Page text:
Ten simple ways to make meetings more effective

Person taking notes on a to do list

As an engineer, I tend to cringe anytime I see a meeting request. As a team leader, I understand the need for them. Rather than eradicating meetings, we can make them more effective for everyone involved by adopting a few simple practices.

One caveat and preamble I’ll provide before we get into the practices is that there are situations when ad-hoc conversations need to happen spontaneously; these are very valuable. The following practices’ goal is not to diminish important conversations but instead to make meetings more effective for everyone involved.

  1. Provide a meeting agenda when scheduling. This helps everyone involved come prepared. See below for more on meeting agendas. Define a goal for the meeting, consider ending the meeting early if the goal is met.
  2. Send all documentation, proposals, stories, and reading materials at least 24 hours ahead of the meeting. This will ensure everyone comes prepared to contribute.
  3. Start & end meetings on time. Respect everyone’s time by starting meetings on time. Don’t go over time. If you are 25 minutes into a 30-minute meeting, consider re-scheduling instead of going over and making everyone late to their other commitments.
  4. Appreciate smaller groups. If you find yourself about to schedule a meeting with several people, consider scheduling a meeting with fewer people instead to flesh out preliminary ideas. This will help you have more of the items listed in item two on this list. This will make the meeting and project more successful.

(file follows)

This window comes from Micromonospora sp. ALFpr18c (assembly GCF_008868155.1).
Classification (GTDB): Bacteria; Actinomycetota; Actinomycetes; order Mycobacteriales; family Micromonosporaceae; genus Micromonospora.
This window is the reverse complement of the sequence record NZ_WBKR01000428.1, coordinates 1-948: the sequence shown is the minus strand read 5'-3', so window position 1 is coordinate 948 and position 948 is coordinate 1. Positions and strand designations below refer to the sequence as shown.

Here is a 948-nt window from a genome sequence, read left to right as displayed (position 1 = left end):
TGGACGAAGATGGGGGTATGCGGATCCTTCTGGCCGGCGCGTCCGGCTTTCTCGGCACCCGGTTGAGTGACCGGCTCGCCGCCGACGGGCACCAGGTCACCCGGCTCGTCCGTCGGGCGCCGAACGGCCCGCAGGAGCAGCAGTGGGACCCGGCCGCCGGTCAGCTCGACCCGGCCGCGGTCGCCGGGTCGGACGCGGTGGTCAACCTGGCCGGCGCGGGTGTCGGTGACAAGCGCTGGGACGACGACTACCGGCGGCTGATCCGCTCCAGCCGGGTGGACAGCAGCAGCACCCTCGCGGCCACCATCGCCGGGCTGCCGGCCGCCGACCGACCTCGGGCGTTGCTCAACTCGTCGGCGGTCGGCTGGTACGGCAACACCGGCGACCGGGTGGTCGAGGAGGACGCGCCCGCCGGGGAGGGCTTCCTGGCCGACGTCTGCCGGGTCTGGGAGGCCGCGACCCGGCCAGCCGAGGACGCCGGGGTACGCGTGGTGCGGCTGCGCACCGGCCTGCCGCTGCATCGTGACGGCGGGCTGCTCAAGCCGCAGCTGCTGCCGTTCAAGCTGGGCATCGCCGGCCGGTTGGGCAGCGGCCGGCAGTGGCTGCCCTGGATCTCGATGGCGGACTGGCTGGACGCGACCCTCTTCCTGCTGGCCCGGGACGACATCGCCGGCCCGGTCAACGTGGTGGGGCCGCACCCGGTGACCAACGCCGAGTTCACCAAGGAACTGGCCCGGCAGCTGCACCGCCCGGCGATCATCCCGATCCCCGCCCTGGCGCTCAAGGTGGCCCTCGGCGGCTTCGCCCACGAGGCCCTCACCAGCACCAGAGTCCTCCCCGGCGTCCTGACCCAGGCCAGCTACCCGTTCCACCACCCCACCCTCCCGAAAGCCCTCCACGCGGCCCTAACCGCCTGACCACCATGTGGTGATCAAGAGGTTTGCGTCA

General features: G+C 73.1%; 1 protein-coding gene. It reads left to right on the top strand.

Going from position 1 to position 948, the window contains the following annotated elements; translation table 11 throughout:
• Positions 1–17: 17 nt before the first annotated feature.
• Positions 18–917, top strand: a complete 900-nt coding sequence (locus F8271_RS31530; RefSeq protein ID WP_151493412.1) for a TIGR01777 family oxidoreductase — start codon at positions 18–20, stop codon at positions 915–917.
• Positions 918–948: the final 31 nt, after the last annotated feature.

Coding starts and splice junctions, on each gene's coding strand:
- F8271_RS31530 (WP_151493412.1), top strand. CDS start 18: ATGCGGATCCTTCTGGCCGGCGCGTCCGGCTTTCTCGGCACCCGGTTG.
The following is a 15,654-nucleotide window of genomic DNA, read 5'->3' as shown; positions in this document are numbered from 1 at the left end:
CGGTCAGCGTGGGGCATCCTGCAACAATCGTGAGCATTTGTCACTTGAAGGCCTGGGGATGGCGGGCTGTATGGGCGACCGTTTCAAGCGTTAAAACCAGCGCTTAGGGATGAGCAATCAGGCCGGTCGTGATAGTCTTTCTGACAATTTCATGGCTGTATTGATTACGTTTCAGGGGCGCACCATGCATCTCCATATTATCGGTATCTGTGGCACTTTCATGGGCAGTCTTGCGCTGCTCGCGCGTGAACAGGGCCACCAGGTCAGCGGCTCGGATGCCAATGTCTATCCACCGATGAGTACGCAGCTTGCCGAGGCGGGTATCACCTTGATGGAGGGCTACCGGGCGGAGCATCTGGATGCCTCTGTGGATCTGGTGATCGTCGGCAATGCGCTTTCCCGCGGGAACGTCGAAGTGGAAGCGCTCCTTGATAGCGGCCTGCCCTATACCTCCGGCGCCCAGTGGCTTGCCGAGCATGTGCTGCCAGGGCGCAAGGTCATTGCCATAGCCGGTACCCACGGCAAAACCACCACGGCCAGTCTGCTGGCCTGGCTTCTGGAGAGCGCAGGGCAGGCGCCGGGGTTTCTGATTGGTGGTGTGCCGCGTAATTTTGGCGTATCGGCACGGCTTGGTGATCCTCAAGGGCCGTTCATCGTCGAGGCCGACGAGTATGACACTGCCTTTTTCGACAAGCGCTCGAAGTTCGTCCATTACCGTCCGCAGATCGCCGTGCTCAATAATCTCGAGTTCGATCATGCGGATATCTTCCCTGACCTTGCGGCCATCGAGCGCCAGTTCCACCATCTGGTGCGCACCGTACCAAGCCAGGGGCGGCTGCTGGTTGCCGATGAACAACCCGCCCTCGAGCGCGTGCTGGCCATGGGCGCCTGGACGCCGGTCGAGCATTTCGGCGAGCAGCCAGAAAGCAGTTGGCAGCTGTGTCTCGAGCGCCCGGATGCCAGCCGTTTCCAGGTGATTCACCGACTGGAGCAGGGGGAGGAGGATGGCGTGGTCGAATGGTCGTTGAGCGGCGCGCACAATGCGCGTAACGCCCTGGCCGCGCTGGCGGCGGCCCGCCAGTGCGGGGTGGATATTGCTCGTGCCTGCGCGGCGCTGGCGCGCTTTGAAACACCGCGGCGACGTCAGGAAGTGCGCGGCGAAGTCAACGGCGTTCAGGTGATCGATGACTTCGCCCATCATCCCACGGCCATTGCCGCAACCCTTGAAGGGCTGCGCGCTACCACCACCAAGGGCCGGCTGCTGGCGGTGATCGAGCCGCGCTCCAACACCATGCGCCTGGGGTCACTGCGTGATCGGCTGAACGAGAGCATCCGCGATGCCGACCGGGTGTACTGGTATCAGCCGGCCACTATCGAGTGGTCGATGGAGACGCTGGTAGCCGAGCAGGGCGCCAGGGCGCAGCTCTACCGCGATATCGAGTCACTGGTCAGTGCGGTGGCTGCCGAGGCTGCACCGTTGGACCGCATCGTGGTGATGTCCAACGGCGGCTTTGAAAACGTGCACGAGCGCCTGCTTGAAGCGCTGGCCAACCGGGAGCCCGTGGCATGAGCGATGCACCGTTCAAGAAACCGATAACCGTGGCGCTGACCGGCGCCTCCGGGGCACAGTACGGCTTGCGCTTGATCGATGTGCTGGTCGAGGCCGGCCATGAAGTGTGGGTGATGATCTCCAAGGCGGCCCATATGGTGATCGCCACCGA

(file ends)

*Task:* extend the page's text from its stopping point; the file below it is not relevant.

5. Send out meeting notes. Take notes and send them out to all participants. This helps everyone stay organized and increases the meeting’s value. These notes ideally drive your action items.
  6. Define expectations for the meeting ahead of time. If this is a no-laptop meeting or a white-boarding session, let the participants know ahead of time.
  7. Be mindful of remote participants. It is beneficial to speak up and mind the location of the microphone. Use Ethernet whenever possible. Remember to ask remote participants every so often if they’d like to add anything. Feel free to call on people; they won’t mind. Also, Be mindful of time zones. A 4:00 PM meeting in San Francisco is 7:00 PM in New York.
  8. Be mindful of the maker vs. manager schedule. Ask yourself, is this meeting necessary, or am I using others to flesh out my preliminary ideas?
  9. Discuss with the organizer before adding additional attendees. Although well-intended oftentimes, additional attendees may not make the most sense.
  10. Help retain technical clarity. When fleshing out technical details with an engineer, ensure the same engineer joins subsequent meetings on the same topic. This will help aid against loss of technical information.

I hope these help make meetings more fruitful for everyone involved.

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